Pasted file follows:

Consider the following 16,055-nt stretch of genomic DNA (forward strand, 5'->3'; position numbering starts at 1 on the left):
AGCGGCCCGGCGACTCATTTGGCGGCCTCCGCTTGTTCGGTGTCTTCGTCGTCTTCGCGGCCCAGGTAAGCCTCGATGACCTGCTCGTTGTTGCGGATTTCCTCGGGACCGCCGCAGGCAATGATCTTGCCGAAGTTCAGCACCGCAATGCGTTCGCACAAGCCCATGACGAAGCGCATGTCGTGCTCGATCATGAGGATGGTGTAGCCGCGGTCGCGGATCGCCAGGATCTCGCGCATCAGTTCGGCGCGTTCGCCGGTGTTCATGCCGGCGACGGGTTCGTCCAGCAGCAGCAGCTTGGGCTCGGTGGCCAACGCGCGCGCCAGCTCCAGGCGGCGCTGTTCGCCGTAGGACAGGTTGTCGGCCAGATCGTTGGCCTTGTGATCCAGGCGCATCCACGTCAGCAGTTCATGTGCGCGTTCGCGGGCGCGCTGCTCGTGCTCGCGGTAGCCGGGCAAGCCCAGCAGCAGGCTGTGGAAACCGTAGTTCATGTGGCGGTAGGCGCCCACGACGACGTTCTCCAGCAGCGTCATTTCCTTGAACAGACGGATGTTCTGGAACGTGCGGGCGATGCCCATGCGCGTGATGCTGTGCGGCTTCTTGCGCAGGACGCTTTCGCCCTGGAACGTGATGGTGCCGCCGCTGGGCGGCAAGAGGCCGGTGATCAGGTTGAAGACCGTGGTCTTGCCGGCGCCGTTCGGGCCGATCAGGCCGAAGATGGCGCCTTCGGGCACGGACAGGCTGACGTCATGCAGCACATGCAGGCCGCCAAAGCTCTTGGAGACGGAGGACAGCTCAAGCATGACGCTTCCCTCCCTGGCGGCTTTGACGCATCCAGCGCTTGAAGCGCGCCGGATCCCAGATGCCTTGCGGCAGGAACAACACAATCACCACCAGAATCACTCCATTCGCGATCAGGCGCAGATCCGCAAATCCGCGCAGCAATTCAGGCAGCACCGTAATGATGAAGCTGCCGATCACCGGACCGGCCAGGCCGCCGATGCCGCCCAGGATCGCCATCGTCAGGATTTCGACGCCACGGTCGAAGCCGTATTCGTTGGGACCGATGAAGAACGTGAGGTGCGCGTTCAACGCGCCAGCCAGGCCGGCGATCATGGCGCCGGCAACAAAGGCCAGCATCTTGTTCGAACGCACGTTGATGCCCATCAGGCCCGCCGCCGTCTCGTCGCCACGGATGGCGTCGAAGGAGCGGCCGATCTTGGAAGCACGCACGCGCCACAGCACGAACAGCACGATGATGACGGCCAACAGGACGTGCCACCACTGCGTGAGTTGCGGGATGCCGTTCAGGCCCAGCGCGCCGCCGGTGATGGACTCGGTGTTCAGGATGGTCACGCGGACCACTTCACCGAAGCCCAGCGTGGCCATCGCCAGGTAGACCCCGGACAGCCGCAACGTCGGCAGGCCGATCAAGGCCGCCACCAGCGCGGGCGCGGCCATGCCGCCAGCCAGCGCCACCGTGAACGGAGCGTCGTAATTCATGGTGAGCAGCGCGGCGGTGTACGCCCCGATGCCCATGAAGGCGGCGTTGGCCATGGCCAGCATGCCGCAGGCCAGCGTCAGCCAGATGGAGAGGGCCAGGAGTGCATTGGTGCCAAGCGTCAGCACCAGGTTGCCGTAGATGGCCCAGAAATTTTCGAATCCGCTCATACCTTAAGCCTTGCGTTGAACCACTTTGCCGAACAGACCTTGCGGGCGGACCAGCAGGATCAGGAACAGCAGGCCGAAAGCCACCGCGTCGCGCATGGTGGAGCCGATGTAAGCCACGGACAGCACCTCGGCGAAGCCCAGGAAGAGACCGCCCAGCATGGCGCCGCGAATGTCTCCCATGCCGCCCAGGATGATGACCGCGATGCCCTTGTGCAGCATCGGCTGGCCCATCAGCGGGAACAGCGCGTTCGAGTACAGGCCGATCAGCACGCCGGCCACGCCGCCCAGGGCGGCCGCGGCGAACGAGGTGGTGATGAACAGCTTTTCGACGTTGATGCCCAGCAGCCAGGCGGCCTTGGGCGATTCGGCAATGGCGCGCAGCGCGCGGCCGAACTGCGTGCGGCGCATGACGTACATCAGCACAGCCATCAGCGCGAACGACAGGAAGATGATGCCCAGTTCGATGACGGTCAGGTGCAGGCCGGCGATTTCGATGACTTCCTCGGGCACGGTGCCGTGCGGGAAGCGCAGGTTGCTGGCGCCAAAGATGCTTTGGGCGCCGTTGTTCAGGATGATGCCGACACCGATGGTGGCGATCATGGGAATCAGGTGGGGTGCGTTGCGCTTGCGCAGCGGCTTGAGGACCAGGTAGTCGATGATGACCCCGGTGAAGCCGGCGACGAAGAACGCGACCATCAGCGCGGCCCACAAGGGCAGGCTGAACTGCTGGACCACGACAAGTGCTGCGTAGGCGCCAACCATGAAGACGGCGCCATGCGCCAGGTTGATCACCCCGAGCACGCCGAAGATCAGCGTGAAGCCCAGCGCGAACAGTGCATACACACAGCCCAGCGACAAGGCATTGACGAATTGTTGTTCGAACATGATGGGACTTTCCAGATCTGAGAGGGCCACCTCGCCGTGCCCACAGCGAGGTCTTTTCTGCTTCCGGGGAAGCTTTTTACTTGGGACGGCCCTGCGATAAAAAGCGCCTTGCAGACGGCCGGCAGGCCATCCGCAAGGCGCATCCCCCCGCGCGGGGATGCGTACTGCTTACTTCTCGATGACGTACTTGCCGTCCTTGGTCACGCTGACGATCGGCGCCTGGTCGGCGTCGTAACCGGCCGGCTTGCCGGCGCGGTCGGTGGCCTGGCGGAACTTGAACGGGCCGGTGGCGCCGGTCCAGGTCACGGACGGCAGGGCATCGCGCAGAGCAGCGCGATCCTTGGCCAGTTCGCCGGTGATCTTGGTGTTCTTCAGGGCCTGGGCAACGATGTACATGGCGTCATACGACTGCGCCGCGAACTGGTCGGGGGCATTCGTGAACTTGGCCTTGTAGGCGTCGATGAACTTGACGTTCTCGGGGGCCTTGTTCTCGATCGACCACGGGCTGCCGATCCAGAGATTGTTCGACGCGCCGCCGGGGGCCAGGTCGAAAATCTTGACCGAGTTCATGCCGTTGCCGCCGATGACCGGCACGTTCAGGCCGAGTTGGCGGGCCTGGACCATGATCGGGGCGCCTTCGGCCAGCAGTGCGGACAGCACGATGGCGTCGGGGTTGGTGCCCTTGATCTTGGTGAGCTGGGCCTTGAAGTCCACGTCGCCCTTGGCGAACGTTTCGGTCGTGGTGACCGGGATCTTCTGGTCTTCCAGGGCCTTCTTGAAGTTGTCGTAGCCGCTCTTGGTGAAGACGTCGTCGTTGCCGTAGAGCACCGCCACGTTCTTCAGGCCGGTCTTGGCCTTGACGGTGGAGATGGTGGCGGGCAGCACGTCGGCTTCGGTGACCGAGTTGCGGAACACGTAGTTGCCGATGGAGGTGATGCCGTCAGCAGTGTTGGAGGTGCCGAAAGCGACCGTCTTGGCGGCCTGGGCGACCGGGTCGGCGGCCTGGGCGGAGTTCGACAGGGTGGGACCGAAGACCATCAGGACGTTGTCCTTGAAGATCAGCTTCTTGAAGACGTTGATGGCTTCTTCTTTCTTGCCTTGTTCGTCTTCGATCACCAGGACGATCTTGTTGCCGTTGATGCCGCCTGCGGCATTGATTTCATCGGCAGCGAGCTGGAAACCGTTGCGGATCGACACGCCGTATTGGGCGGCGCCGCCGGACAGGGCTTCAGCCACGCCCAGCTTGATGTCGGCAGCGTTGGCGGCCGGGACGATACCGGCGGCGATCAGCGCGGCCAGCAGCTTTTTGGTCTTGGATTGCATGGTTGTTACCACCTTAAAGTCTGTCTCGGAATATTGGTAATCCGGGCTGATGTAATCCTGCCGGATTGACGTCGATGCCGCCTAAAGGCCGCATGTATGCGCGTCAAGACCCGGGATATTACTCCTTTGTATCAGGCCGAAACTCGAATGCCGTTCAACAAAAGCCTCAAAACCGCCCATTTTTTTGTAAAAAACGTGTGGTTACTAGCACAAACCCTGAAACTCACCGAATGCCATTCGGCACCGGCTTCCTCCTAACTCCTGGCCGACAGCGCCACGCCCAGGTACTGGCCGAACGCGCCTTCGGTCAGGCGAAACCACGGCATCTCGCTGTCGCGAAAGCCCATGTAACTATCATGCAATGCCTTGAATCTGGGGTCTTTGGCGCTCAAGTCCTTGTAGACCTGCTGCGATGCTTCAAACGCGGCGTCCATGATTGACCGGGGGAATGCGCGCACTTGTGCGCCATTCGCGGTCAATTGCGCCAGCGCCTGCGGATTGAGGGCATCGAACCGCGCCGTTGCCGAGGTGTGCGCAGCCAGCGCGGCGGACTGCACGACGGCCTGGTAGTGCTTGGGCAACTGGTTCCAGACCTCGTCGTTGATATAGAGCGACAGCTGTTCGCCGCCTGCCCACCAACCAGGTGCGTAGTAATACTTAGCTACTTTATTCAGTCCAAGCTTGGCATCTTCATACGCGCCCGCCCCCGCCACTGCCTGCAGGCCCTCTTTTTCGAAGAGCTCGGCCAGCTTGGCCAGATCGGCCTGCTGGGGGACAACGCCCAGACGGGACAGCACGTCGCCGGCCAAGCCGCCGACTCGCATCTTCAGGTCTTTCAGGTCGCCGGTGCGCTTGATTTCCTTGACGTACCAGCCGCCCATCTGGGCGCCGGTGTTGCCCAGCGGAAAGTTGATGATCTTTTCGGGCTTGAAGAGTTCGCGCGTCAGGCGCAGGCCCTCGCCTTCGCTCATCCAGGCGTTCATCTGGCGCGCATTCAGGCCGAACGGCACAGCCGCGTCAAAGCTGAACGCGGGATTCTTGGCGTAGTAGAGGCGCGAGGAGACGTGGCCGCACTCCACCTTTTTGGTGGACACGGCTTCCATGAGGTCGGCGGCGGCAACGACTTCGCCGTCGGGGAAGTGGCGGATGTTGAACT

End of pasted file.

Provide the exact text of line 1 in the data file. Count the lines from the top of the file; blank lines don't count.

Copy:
Consider the following 16,055-nt stretch of genomic DNA (forward strand, 5'->3'; position numbering starts at 1 on the left):